The Farming of Bones Essay

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In the following review of Danticat's The Farming of Bones, Dean Peerman characterizes the author's work as a distinctive and poetic blend of fully realized characters, seamlessly interweaving history, politics, and fiction in a compelling manner.

"El Corte," the cutting, it was called—a euphemism akin to "ethnic cleansing." It was one of the worst massacres of modern times, though much of the world seems to have forgotten about it. It took place in the Dominican Republic in 1937. Raphael Trujillo, a military leader and former sugar plantation guard (and former hoodlum) who had been trained by U.S. Marines during the 1916-1924 U.S. occupation of his country, managed to get himself elected president in 1930 (there were more votes than eligible voters). Seven years into his rule, Trujillo secretly ordered the killing of thousands of immigrants—most of them sugarcane cutters—from Haiti, the country with which the...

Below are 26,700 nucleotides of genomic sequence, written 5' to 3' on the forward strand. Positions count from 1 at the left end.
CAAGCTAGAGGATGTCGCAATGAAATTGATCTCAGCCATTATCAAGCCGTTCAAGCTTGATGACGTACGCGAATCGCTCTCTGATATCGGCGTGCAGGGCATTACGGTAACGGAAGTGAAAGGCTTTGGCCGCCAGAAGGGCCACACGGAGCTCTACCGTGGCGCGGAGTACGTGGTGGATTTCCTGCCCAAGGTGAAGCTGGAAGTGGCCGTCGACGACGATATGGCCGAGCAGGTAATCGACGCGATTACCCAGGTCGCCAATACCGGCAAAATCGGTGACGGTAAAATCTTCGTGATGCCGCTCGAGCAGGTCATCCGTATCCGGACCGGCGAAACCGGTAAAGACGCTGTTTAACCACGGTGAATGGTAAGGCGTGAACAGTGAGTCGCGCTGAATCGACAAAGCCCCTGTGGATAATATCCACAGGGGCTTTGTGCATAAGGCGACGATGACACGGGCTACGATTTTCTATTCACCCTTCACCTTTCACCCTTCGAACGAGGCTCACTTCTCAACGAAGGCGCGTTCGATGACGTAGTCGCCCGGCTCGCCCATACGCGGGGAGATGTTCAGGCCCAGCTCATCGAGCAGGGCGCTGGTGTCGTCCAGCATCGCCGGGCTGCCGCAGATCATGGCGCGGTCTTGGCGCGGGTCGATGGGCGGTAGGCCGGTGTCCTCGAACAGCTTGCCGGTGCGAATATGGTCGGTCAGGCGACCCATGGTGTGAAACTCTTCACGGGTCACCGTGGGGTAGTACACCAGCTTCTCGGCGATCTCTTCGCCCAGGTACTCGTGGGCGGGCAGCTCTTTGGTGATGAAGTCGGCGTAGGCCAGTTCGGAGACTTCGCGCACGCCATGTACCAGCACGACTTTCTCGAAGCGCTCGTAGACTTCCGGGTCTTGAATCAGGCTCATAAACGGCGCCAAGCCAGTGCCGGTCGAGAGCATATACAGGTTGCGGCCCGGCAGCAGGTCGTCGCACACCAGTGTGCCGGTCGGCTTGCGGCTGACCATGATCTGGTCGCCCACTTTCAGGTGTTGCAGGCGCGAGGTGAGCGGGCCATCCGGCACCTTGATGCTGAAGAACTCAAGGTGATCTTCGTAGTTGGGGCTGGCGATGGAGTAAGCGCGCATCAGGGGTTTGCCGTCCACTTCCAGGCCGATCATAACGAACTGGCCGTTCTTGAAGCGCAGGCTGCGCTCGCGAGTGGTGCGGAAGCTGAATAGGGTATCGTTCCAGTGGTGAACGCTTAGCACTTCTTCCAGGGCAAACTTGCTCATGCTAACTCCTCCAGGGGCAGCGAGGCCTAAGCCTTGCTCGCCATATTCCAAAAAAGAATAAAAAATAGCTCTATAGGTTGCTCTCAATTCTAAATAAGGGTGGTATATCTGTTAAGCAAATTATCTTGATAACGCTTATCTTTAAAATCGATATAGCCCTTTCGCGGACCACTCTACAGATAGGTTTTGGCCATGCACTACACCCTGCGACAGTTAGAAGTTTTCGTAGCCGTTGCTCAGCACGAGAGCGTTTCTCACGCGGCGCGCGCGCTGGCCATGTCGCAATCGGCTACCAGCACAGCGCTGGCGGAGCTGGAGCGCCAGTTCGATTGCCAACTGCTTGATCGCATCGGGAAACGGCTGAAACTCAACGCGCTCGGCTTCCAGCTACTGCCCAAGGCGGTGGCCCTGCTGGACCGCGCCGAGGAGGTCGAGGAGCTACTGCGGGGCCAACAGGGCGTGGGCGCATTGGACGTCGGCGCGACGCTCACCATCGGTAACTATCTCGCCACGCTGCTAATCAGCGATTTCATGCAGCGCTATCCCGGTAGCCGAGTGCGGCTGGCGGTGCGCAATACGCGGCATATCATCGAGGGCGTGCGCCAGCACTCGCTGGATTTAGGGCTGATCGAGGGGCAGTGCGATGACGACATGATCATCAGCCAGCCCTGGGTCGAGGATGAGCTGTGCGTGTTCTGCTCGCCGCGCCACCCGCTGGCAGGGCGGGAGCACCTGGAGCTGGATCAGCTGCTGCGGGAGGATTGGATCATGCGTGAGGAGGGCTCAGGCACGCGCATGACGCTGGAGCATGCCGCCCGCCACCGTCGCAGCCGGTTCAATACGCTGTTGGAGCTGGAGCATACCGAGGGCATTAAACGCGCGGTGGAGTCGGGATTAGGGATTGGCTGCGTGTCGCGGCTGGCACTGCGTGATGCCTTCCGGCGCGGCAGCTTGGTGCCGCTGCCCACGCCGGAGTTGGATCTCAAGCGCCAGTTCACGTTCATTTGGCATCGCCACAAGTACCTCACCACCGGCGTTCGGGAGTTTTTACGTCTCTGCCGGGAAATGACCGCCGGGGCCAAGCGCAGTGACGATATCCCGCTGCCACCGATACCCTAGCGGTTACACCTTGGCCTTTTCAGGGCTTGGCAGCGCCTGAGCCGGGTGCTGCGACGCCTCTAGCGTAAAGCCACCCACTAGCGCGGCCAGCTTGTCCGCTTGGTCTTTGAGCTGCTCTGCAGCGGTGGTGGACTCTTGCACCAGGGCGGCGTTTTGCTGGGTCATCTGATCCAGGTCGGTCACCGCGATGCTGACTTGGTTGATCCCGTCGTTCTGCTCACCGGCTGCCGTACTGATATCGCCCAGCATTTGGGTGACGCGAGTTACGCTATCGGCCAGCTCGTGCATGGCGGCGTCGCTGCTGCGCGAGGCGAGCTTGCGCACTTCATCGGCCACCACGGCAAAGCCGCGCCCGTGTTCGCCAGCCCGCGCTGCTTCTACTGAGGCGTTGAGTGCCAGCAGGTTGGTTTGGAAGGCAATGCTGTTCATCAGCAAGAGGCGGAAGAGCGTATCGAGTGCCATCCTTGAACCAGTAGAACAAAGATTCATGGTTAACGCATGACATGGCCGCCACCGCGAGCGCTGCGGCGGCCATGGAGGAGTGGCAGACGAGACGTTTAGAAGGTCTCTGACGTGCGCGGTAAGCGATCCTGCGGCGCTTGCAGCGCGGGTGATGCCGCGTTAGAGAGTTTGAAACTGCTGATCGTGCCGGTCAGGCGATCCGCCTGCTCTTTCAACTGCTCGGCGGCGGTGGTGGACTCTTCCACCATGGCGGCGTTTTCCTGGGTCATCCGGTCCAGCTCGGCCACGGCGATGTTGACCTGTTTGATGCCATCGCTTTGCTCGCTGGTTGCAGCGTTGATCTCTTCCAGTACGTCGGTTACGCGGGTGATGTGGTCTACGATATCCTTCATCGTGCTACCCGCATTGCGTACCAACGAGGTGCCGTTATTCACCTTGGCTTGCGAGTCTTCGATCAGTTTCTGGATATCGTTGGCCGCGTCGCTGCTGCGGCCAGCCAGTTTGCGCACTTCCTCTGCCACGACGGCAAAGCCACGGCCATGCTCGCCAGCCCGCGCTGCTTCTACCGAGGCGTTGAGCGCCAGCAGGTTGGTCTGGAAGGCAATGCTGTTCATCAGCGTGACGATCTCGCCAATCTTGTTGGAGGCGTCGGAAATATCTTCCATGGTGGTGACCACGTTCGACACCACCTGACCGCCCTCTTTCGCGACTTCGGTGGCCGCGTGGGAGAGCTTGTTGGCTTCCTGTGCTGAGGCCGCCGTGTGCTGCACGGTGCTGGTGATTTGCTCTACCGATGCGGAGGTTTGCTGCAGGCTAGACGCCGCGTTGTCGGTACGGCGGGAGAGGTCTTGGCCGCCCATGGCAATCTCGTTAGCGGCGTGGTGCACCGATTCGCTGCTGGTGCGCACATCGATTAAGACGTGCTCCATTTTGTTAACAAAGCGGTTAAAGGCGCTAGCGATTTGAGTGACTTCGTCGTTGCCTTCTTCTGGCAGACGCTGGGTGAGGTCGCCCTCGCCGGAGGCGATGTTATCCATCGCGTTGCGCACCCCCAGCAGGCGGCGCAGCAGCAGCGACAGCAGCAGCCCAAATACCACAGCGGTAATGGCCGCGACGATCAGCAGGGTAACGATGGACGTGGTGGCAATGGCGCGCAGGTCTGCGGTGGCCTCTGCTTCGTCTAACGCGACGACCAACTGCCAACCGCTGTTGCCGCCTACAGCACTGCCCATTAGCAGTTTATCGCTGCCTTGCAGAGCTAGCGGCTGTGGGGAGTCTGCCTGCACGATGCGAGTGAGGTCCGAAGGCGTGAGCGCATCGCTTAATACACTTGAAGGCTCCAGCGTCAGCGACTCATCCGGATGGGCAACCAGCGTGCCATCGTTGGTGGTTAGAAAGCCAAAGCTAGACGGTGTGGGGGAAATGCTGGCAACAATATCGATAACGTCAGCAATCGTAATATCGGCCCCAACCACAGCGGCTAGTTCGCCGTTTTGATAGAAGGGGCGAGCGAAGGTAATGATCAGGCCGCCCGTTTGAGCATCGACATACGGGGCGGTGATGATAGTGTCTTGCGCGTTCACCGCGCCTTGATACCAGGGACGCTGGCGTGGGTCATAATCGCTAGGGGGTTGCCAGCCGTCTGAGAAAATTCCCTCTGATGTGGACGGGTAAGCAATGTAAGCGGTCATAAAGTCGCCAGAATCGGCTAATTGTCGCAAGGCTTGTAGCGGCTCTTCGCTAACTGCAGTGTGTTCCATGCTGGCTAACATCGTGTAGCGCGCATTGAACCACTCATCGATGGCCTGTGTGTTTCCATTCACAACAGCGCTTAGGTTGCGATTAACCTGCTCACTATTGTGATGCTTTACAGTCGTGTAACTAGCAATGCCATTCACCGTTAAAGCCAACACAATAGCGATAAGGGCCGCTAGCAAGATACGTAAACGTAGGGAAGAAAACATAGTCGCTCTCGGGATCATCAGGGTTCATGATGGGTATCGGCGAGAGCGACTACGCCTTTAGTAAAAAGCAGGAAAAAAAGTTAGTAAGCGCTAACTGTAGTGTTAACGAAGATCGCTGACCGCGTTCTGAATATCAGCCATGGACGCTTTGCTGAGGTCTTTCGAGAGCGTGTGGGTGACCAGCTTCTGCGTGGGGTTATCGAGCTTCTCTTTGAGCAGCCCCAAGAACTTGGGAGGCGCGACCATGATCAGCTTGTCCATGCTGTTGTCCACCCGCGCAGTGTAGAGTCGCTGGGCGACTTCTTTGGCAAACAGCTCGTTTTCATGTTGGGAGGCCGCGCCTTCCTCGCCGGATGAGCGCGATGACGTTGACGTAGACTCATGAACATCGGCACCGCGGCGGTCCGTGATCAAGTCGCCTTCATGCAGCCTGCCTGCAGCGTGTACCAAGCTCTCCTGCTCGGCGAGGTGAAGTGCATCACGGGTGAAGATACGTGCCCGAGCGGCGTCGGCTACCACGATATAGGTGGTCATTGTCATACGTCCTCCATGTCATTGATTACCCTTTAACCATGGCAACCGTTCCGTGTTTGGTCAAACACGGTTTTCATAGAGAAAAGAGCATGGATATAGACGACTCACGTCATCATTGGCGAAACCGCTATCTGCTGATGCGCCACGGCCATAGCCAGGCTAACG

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This section contains 701 words
(approx. 2 pages at 400 words per page)
Buy The Farming of Bones Study Guide
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Literature of Developing Nations for Students
The Farming of Bones from Literature of Developing Nations for Students. ©2005-2006 Thomson Gale, a part of the Thomson Corporation. All rights reserved.